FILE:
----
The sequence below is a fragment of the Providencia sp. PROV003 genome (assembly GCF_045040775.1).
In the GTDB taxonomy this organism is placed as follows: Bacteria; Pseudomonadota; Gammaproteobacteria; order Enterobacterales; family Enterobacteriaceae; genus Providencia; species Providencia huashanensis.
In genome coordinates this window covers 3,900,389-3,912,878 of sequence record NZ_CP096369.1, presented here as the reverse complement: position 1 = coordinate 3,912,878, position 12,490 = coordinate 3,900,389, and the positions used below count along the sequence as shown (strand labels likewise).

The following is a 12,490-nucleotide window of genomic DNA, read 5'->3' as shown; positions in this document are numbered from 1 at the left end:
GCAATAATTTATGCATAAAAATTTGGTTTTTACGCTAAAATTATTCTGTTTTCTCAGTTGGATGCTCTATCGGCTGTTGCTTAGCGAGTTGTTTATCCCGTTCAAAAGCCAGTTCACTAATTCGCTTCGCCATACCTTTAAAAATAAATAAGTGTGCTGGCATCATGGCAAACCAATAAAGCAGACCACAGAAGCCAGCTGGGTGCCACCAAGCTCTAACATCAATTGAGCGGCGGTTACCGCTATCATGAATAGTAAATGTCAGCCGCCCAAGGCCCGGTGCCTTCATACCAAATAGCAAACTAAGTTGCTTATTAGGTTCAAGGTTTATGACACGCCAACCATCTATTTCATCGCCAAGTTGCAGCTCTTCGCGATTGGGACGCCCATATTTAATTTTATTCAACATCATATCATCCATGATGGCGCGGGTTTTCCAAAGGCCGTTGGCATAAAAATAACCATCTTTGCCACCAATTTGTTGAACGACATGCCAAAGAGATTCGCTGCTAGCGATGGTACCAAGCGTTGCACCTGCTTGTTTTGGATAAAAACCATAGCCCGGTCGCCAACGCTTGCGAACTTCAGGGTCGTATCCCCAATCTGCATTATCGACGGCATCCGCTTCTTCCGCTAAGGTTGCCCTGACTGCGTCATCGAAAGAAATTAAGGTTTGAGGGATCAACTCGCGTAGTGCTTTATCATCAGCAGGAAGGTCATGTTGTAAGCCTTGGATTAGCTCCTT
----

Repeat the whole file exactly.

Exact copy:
The sequence below is a fragment of the Providencia sp. PROV003 genome (assembly GCF_045040775.1).
In the GTDB taxonomy this organism is placed as follows: Bacteria; Pseudomonadota; Gammaproteobacteria; order Enterobacterales; family Enterobacteriaceae; genus Providencia; species Providencia huashanensis.
In genome coordinates this window covers 3,900,389-3,912,878 of sequence record NZ_CP096369.1, presented here as the reverse complement: position 1 = coordinate 3,912,878, position 12,490 = coordinate 3,900,389, and the positions used below count along the sequence as shown (strand labels likewise).

The following is a 12,490-nucleotide window of genomic DNA, read 5'->3' as shown; positions in this document are numbered from 1 at the left end:
GCAATAATTTATGCATAAAAATTTGGTTTTTACGCTAAAATTATTCTGTTTTCTCAGTTGGATGCTCTATCGGCTGTTGCTTAGCGAGTTGTTTATCCCGTTCAAAAGCCAGTTCACTAATTCGCTTCGCCATACCTTTAAAAATAAATAAGTGTGCTGGCATCATGGCAAACCAATAAAGCAGACCACAGAAGCCAGCTGGGTGCCACCAAGCTCTAACATCAATTGAGCGGCGGTTACCGCTATCATGAATAGTAAATGTCAGCCGCCCAAGGCCCGGTGCCTTCATACCAAATAGCAAACTAAGTTGCTTATTAGGTTCAAGGTTTATGACACGCCAACCATCTATTTCATCGCCAAGTTGCAGCTCTTCGCGATTGGGACGCCCATATTTAATTTTATTCAACATCATATCATCCATGATGGCGCGGGTTTTCCAAAGGCCGTTGGCATAAAAATAACCATCTTTGCCACCAATTTGTTGAACGACATGCCAAAGAGATTCGCTGCTAGCGATGGTACCAAGCGTTGCACCTGCTTGTTTTGGATAAAAACCATAGCCCGGTCGCCAACGCTTGCGAACTTCAGGGTCGTATCCCCAATCTGCATTATCGACGGCATCCGCTTCTTCCGCTAAGGTTGCCCTGACTGCGTCATCGAAAGAAATTAAGGTTTGAGGGATCAACTCGCGTAGTGCTTTATCATCAGCAGGAAGGTCATGTTGTAAGCCTTGGATTAGCTCCTT